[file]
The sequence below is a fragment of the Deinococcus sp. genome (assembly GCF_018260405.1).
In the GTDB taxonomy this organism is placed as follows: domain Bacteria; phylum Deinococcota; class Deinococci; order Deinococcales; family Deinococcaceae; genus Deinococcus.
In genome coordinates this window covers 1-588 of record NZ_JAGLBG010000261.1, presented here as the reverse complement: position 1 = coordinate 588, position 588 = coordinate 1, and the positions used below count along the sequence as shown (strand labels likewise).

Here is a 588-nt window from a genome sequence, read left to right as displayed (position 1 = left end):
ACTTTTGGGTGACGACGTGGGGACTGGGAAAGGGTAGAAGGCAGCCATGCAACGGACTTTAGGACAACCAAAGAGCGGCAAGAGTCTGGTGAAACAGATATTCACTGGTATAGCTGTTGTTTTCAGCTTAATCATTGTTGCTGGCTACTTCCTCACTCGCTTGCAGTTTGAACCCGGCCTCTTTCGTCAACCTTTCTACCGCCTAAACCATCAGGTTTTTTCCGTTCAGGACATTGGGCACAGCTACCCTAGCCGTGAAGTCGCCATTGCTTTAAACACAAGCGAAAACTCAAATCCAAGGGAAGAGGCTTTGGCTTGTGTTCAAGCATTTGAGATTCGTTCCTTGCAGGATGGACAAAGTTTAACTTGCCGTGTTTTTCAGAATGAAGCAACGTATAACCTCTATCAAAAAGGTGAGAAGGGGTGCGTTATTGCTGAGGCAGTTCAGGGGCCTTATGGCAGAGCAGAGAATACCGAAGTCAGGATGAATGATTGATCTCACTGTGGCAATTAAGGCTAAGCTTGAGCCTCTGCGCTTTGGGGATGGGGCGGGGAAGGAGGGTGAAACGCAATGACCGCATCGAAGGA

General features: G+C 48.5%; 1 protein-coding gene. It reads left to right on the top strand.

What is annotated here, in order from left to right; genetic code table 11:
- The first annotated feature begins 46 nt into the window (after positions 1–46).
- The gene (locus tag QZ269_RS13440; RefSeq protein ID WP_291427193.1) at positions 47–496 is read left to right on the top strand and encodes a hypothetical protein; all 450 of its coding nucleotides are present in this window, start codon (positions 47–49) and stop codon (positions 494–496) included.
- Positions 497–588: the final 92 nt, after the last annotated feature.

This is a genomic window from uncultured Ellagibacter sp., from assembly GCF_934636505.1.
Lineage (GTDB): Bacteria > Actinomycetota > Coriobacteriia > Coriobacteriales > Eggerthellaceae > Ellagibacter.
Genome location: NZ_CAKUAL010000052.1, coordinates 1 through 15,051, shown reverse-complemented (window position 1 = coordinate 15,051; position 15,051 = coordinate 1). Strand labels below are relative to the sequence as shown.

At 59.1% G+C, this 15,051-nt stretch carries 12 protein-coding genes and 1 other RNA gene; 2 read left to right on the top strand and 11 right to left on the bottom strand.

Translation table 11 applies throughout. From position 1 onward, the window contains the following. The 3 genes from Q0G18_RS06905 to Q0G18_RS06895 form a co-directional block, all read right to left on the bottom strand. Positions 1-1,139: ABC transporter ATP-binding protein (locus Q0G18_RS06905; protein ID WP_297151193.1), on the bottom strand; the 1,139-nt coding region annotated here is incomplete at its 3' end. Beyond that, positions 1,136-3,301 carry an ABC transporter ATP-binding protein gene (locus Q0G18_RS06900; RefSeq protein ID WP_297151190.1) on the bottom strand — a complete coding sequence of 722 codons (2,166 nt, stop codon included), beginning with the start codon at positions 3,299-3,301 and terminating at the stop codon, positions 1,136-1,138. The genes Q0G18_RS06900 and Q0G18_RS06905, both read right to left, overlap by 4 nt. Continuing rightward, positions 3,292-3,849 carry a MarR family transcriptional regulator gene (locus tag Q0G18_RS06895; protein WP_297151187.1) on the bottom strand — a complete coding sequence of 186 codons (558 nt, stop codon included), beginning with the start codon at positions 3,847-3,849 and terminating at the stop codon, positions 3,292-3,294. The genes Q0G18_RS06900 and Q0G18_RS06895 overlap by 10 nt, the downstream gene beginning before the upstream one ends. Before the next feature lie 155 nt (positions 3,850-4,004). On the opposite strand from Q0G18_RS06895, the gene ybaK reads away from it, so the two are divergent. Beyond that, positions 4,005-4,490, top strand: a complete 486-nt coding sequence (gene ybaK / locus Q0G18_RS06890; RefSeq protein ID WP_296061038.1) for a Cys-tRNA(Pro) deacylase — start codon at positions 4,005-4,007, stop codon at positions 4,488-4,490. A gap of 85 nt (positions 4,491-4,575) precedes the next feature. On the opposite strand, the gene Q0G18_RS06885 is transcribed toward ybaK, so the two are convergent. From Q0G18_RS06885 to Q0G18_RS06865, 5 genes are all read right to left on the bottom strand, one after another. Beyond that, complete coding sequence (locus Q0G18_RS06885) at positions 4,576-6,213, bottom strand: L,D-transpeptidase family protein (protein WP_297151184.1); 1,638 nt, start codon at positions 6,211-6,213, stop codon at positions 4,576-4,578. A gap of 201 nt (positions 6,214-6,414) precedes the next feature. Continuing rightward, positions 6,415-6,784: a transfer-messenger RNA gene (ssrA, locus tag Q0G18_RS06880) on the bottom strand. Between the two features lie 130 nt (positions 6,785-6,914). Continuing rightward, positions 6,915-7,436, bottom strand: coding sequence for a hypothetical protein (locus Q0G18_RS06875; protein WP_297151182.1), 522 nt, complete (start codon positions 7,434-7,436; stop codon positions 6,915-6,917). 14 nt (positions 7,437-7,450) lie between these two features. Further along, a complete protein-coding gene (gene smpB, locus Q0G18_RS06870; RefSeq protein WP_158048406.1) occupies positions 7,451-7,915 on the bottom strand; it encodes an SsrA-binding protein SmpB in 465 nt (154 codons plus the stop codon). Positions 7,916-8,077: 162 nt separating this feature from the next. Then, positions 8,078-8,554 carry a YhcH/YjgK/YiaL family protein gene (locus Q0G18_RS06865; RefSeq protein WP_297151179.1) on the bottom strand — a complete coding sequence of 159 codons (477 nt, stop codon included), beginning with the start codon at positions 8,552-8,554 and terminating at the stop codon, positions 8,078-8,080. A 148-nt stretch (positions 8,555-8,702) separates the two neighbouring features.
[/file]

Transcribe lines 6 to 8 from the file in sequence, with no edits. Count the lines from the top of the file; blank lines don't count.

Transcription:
General features: G+C 48.5%; 1 protein-coding gene. It reads left to right on the top strand.

What is annotated here, in order from left to right; genetic code table 11:
- The first annotated feature begins 46 nt into the window (after positions 1–46).